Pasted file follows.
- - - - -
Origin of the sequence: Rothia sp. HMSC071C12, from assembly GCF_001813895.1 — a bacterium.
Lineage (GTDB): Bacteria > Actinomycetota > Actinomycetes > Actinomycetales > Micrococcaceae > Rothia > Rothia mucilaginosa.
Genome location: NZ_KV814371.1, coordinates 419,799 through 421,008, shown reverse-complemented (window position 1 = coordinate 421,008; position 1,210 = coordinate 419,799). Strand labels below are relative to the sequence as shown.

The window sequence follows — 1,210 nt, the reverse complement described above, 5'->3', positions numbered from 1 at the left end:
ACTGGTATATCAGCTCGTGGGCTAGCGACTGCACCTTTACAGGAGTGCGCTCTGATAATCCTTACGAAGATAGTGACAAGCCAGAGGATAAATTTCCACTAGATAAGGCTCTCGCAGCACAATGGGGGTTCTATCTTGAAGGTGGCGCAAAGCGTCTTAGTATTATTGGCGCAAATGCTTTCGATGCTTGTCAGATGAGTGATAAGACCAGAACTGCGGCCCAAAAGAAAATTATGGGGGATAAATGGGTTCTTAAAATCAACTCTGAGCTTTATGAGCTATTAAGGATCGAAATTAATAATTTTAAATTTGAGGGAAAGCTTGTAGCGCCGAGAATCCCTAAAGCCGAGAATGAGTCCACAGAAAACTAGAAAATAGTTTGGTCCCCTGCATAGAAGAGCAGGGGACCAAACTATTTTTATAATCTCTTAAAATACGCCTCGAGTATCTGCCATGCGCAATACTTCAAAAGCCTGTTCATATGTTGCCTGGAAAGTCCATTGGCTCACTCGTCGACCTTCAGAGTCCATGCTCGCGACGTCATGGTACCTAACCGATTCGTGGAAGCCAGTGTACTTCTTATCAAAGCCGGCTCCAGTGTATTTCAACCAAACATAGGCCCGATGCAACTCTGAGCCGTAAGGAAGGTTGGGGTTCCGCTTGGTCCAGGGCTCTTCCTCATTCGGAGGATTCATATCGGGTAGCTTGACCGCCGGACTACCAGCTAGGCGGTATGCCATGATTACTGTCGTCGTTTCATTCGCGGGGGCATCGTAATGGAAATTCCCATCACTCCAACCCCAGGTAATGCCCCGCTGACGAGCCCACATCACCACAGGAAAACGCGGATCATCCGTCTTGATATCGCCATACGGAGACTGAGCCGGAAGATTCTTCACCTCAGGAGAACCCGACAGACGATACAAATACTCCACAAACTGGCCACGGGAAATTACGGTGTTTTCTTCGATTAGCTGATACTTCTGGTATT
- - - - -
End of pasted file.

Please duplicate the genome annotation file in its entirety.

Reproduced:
Origin of the sequence: Rothia sp. HMSC071C12, from assembly GCF_001813895.1 — a bacterium.
Lineage (GTDB): Bacteria > Actinomycetota > Actinomycetes > Actinomycetales > Micrococcaceae > Rothia > Rothia mucilaginosa.
Genome location: NZ_KV814371.1, coordinates 419,799 through 421,008, shown reverse-complemented (window position 1 = coordinate 421,008; position 1,210 = coordinate 419,799). Strand labels below are relative to the sequence as shown.

The window sequence follows — 1,210 nt, the reverse complement described above, 5'->3', positions numbered from 1 at the left end:
ACTGGTATATCAGCTCGTGGGCTAGCGACTGCACCTTTACAGGAGTGCGCTCTGATAATCCTTACGAAGATAGTGACAAGCCAGAGGATAAATTTCCACTAGATAAGGCTCTCGCAGCACAATGGGGGTTCTATCTTGAAGGTGGCGCAAAGCGTCTTAGTATTATTGGCGCAAATGCTTTCGATGCTTGTCAGATGAGTGATAAGACCAGAACTGCGGCCCAAAAGAAAATTATGGGGGATAAATGGGTTCTTAAAATCAACTCTGAGCTTTATGAGCTATTAAGGATCGAAATTAATAATTTTAAATTTGAGGGAAAGCTTGTAGCGCCGAGAATCCCTAAAGCCGAGAATGAGTCCACAGAAAACTAGAAAATAGTTTGGTCCCCTGCATAGAAGAGCAGGGGACCAAACTATTTTTATAATCTCTTAAAATACGCCTCGAGTATCTGCCATGCGCAATACTTCAAAAGCCTGTTCATATGTTGCCTGGAAAGTCCATTGGCTCACTCGTCGACCTTCAGAGTCCATGCTCGCGACGTCATGGTACCTAACCGATTCGTGGAAGCCAGTGTACTTCTTATCAAAGCCGGCTCCAGTGTATTTCAACCAAACATAGGCCCGATGCAACTCTGAGCCGTAAGGAAGGTTGGGGTTCCGCTTGGTCCAGGGCTCTTCCTCATTCGGAGGATTCATATCGGGTAGCTTGACCGCCGGACTACCAGCTAGGCGGTATGCCATGATTACTGTCGTCGTTTCATTCGCGGGGGCATCGTAATGGAAATTCCCATCACTCCAACCCCAGGTAATGCCCCGCTGACGAGCCCACATCACCACAGGAAAACGCGGATCATCCGTCTTGATATCGCCATACGGAGACTGAGCCGGAAGATTCTTCACCTCAGGAGAACCCGACAGACGATACAAATACTCCACAAACTGGCCACGGGAAATTACGGTGTTTTCTTCGATTAGCTGATACTTCTGGTATT